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50 Years of Ocean Discovery: National Science Foundation 1950—2000 The Future of Ocean Chemistry in the United States1 Focus Steering Committee INTRODUCTION As part of the long-range planning process within the NSF Geosciences Directorate, the chemical oceanography community completed an examination entitled "Future of Ocean Chemistry in the U.S. (FOCUS)." There was strong consensus that the field has advanced dramatically during the past 20 years, and is poised to make fundamental new contributions in the coming decades. Chemical and biogeochemical processes in the ocean have profound implications for atmospheric chemistry, ocean biology, and (via hydrothermal processes) the evolution of the ocean crust. Chemical tracer studies underlie much of our understanding of ocean circulation, while the chemical and isotopic composition of microfossils provides a record of past ocean circulation, temperature, and climate. Chemical processes in the marine realm thus have a profound impact on key aspects of the environment while providing the tools to study other fundamental properties. A steering committee of nine scientists commissioned a series of Progress Reports, organized a workshop of forty participants held in South Carolina in January 1998, and involved the broader oceanographic community via mailings, a town meeting at the 1998 American Geophysical Union-American Society for Limnology and Oceanography Ocean Sciences meeting in San Diego, and a participatory web-site. This process summarized the status of the field via a review of recent progress, identification of major questions and future research trajectories, and assessment of the status of people and facilities in the field. The full report is published by the University Corporation for Atmospheric Research (UCAR) and available via the Consortium for Oceanographic Research and Education (CORE). This chapter summarizes the findings of the community as described in the report. RECENT PROGRESS Over the past two to three decades, research accomplishments by individuals and groups have led to major advances in understanding chemical processes in the ocean. These advances deal with processes ranging in scale from molecules to ocean basins. This chemical perspective has provided critical information and insight to many central oceanographic questions as well as to issues in the companion fields of biological, physical, and geological oceanography. It has also spun off many chemical tools with which other fields could make their own progress. The FOCUS report assesses this headway in detail. Progress Reports, written by experts in the various fields of ocean chemistry, highlight these significant research accomplishments in ten areas: biogeochemical cycles, oceanic sources and sinks, gases, ocean paleochemistry, physical chemistry of seawater, sedimentary processes, organic matter, anthropogenic effects on the oceans, chemical tracers of ocean ventilation, and chemical analyses and approaches. Among the many advances during this period are: learning most of what we now know about internal cycling of materials within the ocean, such as vertical and horizontal fluxes. Previously, we had only basic understanding of chemical fluxes between the oceans and neighboring Earth compartments (e.g., land, sediments, atmosphere). New sub-fields have been developed, addressing areas such 1 Excerpted and adapted from The Future of Ocean Chemistry in the U.S.: Report of a Workshop. http://www.joss.ucar.edu/joss-psg/project/oce-workshop/focus. The FOCUS committee was co-chaired by Ellen Druffel and Lawrence Mayer. Its members are Lawrence Mayer (University of Maine), Ellen Druffel (University of California, Irvine), Cindy Lee (State University of New York, Stony Brook), Michael Bender (Princeton University), Ed Boyle (Massachusetts Institute of Technology), Richard Jahnke (Skidaway Institute of Oceanography), William Jenkins (Woods Hole Oceanographic Institution), George Luther (University of Delaware), and Willard Moore (University of California). Cindy Lee presented a summary of the FOCUS activity at the symposium.
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50 Years of Ocean Discovery: National Science Foundation 1950—2000 as photochemistry, vertical particle flux and scavenging, and organic complexation of metals. producing trustworthy measurements of concentrations of most of the elements in seawater and realizing that the concentrations generally followed patterns that are predictable based on a combination of elemental chemistry, biological processes, and global water circulation patterns. Previously we had either zero or erroneous values for concentrations of a majority of the elements in the ocean. uncovering the relationships between biological processing and chemical diagenesis in sediments, critical to areas such as the coupling of water column and sediment processes, mineral formation, and paleoceanographic interpretations. assessing the crucial role that hydrothermal processes play in chemical budgets of the oceans, as well as the role of chemical processes in the very dynamic biological and geological phenomena found in rift zones. determining the importance of coastal margins as locations of very high productivity, high carbon flux, and high sedimentary carbon storage as compared to the rest of the open ocean. FUTURE RESEARCH TRAJECTORIES We used our review of past progress and our sense of impending issues to guess at the future of the science. Our time horizon forward is on the order of two decades, roughly that used for our backward look. Forecasting progress in a field as broad as ocean chemistry requires that we break it into smaller chunks amenable to handling. Organizing this effort along the lines of our review of progress, however, allows the past to rule the future. To avoid the smaller tribalisms that exist in our (or any) field, it was necessary to keep the participants from breaking into their natural caucuses. We needed a means to shake up the traditional thinking patterns. We therefore chose to divide oceanic processes (not necessarily chemical processes) along the lines of the time scales within which their characteristic patterns emerge. We focused on processes occurring at (1) seasonal and shorter time scales, (2) seasonal to annual time scales, (3) annual to millennial time scales and (4) greater than millennial time scales. Of course, this choice forces its own structure onto the field, so we also considered possible omissions and overlaps. This time-scale approach reinforces the role of ocean chemistry in the solution of a variety of interdisciplinary oceanic problems. Synthesizing questions raised using the time-scale approach required identification of major themes that the field of ocean chemistry will address over the next few decades. We attempted to balance a desire to identify exciting problems, apparent at this time, with the need to provide umbrellas likely to contain the unexpected discoveries of coming decades. The results of our deliberations can be grouped into eight themes. Major and minor plant nutrients—how they are transported to the euphotic zone and affect community structure, and how these processes are influenced by natural and anthropogenic changes. The ocean's ability to support life and the role of life in maintaining the chemical constitution of the ocean are strongly affected by the transport and redistribution of nutrients. Despite exciting progress over many decades, it is clear that unknown processes are controlling the patterns of these mutual controls. Rapid progress will show how subtleties in nutrient dynamics affect end states of great importance, such as fisheries and harmful algal blooms. Land-sea exchange at the ocean margins. Margins influence biogeochemical cycles to an extent much more than their areal extent might imply, while being especially susceptible to anthropogenic influence. Processes that occur disproportionately in margin environments, such as organic matter burial, mineral formation, and denitrification affect the oceanic balances of many elements. Unraveling the highly variable complex of chemical, physical, geological, and biological linkages in margins will provide needed context for human colonization of the coastline. Organic matter assemblies, at molecular to supra-molecular scales, their reactivity and interactions with other materials. Organic matter must be characterized at scales including, but also greater than, its molecular constituents, to enable understanding its preservation, transport, and interactions with inorganic materials. The "micro-architecture" with which constituents are assembled controls reactivity with important implications for primary and secondary production, photochemical processes, mineral formation, and trace metal dynamics. Advective chemical transport through the ocean ridge system (ridges and flanks), ocean margin sediments, and coastal aquifers. Fluid flow through these environments appears to have greater importance than previously appreciated, and may strongly influence many oceanic chemical cycles. Greater understanding of the magnitude and variability of these advective transports will improve budgeting of chemicals in the ocean and provide explanations for many regional processes affected by the flow, such as mineral formation and nutrient inputs. Forecasting and characterization of anthropogenic changes in ocean chemistry: consequences at local and global scales. Climatic as well as chemical changes to the oceans will affect many different biogeochemical cycles. Assessing natural variability will be critical to determination of anthropogenic effects. Linkage to other oceanographic variables, such as biological and physical processes, will enable better assessment of the role of the oceans in global environmental change. Air-sea exchange rates of gases that directly influ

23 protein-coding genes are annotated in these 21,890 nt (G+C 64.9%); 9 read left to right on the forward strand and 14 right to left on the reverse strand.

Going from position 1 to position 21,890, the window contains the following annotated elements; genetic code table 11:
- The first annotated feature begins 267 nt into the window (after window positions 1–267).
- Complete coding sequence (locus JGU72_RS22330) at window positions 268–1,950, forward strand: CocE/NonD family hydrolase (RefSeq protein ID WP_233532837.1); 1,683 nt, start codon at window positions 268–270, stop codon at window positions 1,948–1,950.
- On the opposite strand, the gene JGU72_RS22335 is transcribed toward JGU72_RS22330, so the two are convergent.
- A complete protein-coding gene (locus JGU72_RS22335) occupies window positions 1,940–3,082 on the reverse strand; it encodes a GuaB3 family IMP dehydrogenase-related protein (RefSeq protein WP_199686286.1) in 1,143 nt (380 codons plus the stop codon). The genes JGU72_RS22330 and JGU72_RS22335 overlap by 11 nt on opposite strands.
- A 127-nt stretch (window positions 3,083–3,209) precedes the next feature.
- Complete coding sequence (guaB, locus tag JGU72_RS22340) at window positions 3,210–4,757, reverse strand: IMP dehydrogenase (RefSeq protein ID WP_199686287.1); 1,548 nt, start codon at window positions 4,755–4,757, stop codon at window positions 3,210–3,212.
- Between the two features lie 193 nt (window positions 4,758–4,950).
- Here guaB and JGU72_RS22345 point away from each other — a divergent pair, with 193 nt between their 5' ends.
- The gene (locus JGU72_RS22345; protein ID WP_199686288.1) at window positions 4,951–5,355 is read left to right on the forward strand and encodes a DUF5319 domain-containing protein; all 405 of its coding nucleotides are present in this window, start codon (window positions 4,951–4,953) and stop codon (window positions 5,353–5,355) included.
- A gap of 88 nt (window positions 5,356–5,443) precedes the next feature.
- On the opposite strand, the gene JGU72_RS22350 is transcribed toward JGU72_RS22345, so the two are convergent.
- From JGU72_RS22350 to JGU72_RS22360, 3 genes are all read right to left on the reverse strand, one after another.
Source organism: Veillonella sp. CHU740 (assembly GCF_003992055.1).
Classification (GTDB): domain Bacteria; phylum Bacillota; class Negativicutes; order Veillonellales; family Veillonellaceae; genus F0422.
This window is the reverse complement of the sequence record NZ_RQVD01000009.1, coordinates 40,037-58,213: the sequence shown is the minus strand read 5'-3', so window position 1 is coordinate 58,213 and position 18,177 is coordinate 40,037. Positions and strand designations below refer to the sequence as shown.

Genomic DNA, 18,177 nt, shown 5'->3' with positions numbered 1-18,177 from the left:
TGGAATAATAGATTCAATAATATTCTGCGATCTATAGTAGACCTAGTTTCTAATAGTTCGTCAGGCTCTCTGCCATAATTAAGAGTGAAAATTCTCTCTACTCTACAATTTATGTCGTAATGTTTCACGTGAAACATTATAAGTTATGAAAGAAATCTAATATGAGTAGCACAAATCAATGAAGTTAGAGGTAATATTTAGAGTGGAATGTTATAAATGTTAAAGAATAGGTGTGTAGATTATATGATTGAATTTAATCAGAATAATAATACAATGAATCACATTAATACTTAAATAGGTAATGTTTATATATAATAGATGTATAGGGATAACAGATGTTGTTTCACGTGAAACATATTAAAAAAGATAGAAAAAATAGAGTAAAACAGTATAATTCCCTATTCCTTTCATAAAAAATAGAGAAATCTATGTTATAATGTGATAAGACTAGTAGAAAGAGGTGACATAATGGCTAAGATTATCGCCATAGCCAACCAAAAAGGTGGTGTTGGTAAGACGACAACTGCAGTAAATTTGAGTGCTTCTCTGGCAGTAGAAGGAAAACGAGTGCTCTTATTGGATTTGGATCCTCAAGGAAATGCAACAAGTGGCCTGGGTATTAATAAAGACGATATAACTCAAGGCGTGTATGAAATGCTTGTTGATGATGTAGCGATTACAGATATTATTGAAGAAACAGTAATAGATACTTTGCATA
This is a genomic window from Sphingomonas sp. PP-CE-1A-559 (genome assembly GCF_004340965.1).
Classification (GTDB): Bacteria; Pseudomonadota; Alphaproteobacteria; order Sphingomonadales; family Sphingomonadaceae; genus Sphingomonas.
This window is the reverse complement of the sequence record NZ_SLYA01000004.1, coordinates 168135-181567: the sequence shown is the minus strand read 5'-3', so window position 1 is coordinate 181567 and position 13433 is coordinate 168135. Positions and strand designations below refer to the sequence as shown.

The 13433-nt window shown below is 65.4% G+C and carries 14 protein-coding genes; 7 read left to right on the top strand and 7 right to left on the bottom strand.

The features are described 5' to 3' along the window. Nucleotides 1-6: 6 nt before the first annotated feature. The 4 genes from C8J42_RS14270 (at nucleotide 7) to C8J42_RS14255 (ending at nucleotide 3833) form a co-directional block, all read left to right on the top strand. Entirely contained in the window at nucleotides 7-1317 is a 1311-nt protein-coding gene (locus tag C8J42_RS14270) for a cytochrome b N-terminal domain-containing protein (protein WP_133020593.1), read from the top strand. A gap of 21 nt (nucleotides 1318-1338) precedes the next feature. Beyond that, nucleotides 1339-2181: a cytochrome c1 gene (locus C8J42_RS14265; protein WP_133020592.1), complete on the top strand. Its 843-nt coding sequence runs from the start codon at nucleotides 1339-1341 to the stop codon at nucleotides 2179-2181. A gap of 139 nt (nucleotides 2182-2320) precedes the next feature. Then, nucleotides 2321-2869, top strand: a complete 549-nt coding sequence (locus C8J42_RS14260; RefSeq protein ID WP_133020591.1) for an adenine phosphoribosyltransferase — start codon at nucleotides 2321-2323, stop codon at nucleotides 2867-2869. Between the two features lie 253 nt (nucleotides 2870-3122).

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50 Years of Ocean Discovery: National Science Foundation 1950—2000 ence global ecosystems. Carbon dioxide and other greenhouse gases, halocarbons that affect stratospheric ozone, and sulfur gases that create sulfate aerosol all have important source and/or sink terms in the oceans. More accurate determination of air-sea fluxes of these gases, of both natural and anthropogenic origin, are critical to assess processes affected by these gases. Relationships among photosynthesis, internal cycling, and material export from the upper water column. Most production and remineralization of organic matter occurs in the shallow euphotic zone. Our understanding of processes such as CO2 and N2 sequestration from the atmosphere and pelagic-benthic coupling are thus critically dependent on improving our understanding of euphotic zone recycling. Controls on the accumulation of sedimentary phases and their chemical and isotopic compositions. Further development of paleoenvironmental indicators will enable better understanding of past climatic and carbon cycle variations. Earth historical records provide an invaluable guide to natural variability of the chemistry/climate system, including natural "experiments" in which the whole system has responded to a perturbation. Synthesizing these eight topics, three major areas appear especially fertile for future discovery. The first is boundary interactions between major reservoirs, including gas exchange between air and sea and advective flows through ridge systems and coastal aquifers, which promise resolution of important mass balances for the surface of the Earth. The second area where we are on the verge of making sizable discoveries is the ocean's ability to support life, its effect on the cycling of elements in the upper ocean, and the forms of organic matter that fuel various life forms. Last, and perhaps most important are the links between environmental changes (e.g., anthropogenically induced impacts) and the chemistry of the ocean—links that have both local and global significance. RESEARCH INFRASTRUCTURE Future advances in ocean chemistry will require new approaches to infrastructure to support the science. Emerging technologies, and access to them, will be critical for the next advances. These include methods to sample, analyze, and visualize chemical distributions in the oceans at vastly wider ranges of time and space scales than heretofore possible. As we focus more strongly on variability in the ocean, higher data densities over longer time scales will be required. Sensor technology that can be used at sea is particularly well-poised to enable new insights into the functioning of the oceans. There is need for some tuning in the funding approaches to certain kinds of research, such as new opportunities for mid-size research groups or long-time series. Shifts in approach to recruitment, training, and career guidance are needed to provide the human resources for growth of this field. Because ocean chemistry is among the most interdisciplinary of marine sciences, greater linkage is recommended to other oceanographic and materials science disciplines. For example, shifts in training from chemical to oceanographic programs must not lead to atrophy of our connections to the chemical sciences. Examples of such connections include more active recruiting of chemistry undergraduates and involvement of ocean chemists in their environmental science program areas. CONCLUSION The picture that emerges from this self-assessment is one of a field with a record of impressive recent gains and a prospect of imminent further advance. These advances should benefit not only the field of ocean chemistry narrowly defined, but will be central to a variety of other fields of Earth science.